Expert Sources and Guest Bloggers Wanted

In all the above points, you can see a pattern: journalists are looking for information and sources online – not just company or organization websites but Twitter posts, blogs, and social networking sites. The Internet also allows them to put out requests for specific information and people with specific expertise. If you want to get a quick read on what journalists in all types of media are looking for, on a real-time basis, check out these free lead services.

Help a Reporter Out (HARO) – Get leads on reporters for print, broadcast and online media looking for expert sources to interview; sign up for emails at www.helpareporter.com

Blogger LinkUp — Want to be a guest blogger? Need guest blogger content for your own blog? Sign up for emails at http://BloggerLinkUp.com

Reporter Connection – Service is in beta mode, sign up to get emails with media leads at www.ReporterConnection.com/JoinNowFree

Remember, all media are hungry for content. If you are sharing a clear and compelling story online, you can increase your chances of media exposure. Any questions? Success stories to share?

Getting Publicity and Introducing Yourself – Two Presentations in January

Even in the middle of the pre-holiday whirl of project wrap-up and gift wrapping, I’m looking ahead to the new year. Here’s a quick heads-up on two speaking engagements coming up in the first half of January 2010:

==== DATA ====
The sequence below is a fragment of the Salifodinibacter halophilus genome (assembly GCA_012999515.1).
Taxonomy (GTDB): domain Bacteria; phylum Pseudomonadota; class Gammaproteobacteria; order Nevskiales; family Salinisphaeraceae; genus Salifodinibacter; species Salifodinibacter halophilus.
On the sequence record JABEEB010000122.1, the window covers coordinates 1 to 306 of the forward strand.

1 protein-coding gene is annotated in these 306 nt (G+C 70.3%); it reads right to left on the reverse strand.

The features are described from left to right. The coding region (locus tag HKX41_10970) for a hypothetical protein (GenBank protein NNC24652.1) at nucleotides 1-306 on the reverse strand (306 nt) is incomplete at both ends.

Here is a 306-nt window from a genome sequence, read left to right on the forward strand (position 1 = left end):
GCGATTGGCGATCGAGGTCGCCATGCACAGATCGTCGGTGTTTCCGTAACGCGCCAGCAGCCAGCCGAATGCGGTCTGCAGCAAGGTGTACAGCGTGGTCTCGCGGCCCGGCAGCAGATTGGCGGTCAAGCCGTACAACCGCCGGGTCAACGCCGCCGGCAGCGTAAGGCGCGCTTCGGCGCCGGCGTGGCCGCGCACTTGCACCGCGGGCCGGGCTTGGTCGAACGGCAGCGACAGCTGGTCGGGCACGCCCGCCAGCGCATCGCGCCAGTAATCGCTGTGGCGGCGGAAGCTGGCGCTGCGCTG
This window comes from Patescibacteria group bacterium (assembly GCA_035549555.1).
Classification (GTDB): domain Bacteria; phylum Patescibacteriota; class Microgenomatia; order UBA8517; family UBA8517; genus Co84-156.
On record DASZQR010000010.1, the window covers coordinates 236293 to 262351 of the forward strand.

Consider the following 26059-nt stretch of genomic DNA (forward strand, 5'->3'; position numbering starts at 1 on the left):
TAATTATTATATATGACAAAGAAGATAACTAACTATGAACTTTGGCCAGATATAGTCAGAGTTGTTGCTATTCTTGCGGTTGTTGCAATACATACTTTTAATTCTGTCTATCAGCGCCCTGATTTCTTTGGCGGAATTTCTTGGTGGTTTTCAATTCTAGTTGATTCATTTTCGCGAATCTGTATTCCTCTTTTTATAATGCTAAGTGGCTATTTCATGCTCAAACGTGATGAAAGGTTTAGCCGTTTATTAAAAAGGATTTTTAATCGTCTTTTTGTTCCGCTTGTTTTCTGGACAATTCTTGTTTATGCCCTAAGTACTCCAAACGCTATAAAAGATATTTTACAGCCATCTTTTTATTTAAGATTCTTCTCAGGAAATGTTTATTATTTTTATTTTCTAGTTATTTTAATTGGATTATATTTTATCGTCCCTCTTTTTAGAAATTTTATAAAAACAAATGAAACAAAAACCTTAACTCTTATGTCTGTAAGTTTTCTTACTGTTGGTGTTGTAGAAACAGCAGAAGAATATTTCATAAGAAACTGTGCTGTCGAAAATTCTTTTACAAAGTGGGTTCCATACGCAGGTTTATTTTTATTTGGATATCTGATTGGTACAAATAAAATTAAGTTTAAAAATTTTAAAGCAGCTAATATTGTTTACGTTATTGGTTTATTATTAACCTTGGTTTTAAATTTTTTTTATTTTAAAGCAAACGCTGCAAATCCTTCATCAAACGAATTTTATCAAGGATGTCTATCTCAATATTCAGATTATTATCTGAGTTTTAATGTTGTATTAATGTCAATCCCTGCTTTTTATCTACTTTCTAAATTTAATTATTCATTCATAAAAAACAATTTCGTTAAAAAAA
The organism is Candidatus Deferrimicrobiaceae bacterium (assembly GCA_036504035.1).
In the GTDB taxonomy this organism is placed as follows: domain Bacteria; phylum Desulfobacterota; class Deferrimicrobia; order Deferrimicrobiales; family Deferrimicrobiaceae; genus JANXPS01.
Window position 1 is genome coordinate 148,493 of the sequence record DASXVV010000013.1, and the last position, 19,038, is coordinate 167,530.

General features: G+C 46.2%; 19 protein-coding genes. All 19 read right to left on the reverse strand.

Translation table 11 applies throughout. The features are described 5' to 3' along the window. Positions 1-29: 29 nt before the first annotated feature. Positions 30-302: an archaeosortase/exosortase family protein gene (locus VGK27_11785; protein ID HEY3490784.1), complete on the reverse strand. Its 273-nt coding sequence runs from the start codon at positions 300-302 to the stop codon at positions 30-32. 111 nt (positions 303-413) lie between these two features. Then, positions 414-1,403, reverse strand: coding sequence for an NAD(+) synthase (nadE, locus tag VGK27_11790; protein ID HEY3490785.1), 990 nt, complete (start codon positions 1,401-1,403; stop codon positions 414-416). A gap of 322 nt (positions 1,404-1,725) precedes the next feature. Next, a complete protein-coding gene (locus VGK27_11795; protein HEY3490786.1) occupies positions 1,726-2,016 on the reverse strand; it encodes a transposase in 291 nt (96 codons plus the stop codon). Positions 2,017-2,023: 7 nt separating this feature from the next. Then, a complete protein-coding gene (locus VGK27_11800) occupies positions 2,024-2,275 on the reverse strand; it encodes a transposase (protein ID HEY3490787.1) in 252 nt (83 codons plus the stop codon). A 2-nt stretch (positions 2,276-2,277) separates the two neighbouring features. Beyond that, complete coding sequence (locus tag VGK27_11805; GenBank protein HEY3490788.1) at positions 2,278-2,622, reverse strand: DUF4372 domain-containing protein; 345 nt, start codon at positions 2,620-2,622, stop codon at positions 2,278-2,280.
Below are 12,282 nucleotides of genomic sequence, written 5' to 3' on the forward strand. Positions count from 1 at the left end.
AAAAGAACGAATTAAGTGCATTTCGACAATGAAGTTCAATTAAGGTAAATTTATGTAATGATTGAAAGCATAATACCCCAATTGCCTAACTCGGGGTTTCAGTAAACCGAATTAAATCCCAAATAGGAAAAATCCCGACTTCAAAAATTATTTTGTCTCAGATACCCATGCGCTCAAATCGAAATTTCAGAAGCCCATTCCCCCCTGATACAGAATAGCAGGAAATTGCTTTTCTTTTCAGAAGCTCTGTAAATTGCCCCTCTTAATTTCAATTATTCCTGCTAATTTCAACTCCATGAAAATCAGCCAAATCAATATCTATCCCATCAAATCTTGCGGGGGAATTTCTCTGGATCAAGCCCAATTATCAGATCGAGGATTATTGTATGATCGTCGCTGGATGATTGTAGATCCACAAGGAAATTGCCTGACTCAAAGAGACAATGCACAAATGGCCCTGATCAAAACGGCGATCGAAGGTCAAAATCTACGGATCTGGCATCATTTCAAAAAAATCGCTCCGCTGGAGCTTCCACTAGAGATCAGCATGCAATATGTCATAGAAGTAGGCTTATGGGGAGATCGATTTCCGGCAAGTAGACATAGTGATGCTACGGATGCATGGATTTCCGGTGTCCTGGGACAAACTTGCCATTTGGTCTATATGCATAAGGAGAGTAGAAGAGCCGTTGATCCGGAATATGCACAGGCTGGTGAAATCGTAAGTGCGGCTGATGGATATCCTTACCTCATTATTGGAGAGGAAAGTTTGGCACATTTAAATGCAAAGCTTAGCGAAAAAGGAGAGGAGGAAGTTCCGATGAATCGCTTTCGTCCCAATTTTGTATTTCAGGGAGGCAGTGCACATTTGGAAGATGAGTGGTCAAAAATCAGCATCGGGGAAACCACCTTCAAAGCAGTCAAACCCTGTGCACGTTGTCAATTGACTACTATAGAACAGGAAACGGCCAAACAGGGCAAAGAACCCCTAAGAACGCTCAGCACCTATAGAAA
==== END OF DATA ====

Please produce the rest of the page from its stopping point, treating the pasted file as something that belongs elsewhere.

1. A workshop I’m co-presenting at the Enterprise Center (www.enterprisectr.org) in Salem.Getting Publicity for Your Business in Print and Digital Media

    When: Thursday, January 14 – 8:30 am to 10:30 am, Enterprise Center, Salem, MA

    What: With so many messages vying for attention in our wired world, how do you get your company noticed, whether in digital or print media? You must craft your message so that it catches the attention of the media gatekeepers like editors, reporters, and bloggers, and make it appealing to your target audience. Panelists David Thomson of Thomson Communications and Kate Victory Hannisian of Blue Pencil Consulting will offer specific tips and strategies for getting your business noticed. The event is co-sponsored by the Small Business Development Center.

    If you’d like to pre-register for this free (but limited-seating) event, here’s the link: http://enterprise20100114.eventbrite.com/.

  2. A presentation to the North Shore Business Forum (www.nsbforum.org)Creating a Good First Impression – Who Are You?

    When: Friday, January 15, at 7:30 am at the Danversport Yacht Club

    What: How to create your 30-second “elevator pitch” and write an effective bio about yourself. You only get one chance to make a great first impression. Learn how to create your 30-second “elevator pitch” and write a bio that will intrigue your audience and effectively get across who you are and what you can do for them.

    Admission is $9, which includes continental breakfast and the meeting. No pre-registration is required. More info at www.nsbforum.org.

    Hope to see you at one or both of these events in January.

Last month’s speaking event at the Beverly Chamber of Commerce, on Marketing and Publicity on a Tight Budget, went well. Here’s a link to a photo of me and co-presenter Charlene St. Jean of Purple Diamond LLC, which ran in the Beverly Citizen on 12/4, and the Salem News on 12/15. www.wickedlocal.com/beverly/news/business/x1945280864/Learning-to-work-with-a-tight-budget

NaNoWriMo 2009 – Mission Accomplished!